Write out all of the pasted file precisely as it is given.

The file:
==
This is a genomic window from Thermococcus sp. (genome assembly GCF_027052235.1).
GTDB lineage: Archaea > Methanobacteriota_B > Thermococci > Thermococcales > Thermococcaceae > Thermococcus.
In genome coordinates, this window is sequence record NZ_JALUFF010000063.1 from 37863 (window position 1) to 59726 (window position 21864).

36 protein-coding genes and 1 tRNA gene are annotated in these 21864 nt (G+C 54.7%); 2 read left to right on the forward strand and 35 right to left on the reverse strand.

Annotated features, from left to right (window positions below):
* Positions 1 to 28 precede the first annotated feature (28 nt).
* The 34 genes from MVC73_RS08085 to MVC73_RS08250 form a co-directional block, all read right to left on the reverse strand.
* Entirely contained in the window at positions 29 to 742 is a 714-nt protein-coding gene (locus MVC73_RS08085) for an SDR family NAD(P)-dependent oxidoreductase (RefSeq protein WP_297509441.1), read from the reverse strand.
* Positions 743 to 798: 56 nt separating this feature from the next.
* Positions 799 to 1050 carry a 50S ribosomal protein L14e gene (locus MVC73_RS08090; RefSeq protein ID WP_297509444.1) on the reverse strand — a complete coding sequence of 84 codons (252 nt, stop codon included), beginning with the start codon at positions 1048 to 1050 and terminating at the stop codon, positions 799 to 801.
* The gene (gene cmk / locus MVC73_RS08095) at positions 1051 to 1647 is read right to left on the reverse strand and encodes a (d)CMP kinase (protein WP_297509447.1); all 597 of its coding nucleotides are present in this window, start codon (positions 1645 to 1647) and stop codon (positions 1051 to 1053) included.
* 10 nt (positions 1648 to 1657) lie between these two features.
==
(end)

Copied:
This is a genomic window from Thermococcus sp. (genome assembly GCF_027052235.1).
GTDB lineage: Archaea > Methanobacteriota_B > Thermococci > Thermococcales > Thermococcaceae > Thermococcus.
In genome coordinates, this window is sequence record NZ_JALUFF010000063.1 from 37863 (window position 1) to 59726 (window position 21864).

36 protein-coding genes and 1 tRNA gene are annotated in these 21864 nt (G+C 54.7%); 2 read left to right on the forward strand and 35 right to left on the reverse strand.

Annotated features, from left to right (window positions below):
* Positions 1 to 28 precede the first annotated feature (28 nt).
* The 34 genes from MVC73_RS08085 to MVC73_RS08250 form a co-directional block, all read right to left on the reverse strand.
* Entirely contained in the window at positions 29 to 742 is a 714-nt protein-coding gene (locus MVC73_RS08085) for an SDR family NAD(P)-dependent oxidoreductase (RefSeq protein WP_297509441.1), read from the reverse strand.
* Positions 743 to 798: 56 nt separating this feature from the next.
* Positions 799 to 1050 carry a 50S ribosomal protein L14e gene (locus MVC73_RS08090; RefSeq protein ID WP_297509444.1) on the reverse strand — a complete coding sequence of 84 codons (252 nt, stop codon included), beginning with the start codon at positions 1048 to 1050 and terminating at the stop codon, positions 799 to 801.
* The gene (gene cmk / locus MVC73_RS08095) at positions 1051 to 1647 is read right to left on the reverse strand and encodes a (d)CMP kinase (protein WP_297509447.1); all 597 of its coding nucleotides are present in this window, start codon (positions 1645 to 1647) and stop codon (positions 1051 to 1053) included.
* 10 nt (positions 1648 to 1657) lie between these two features.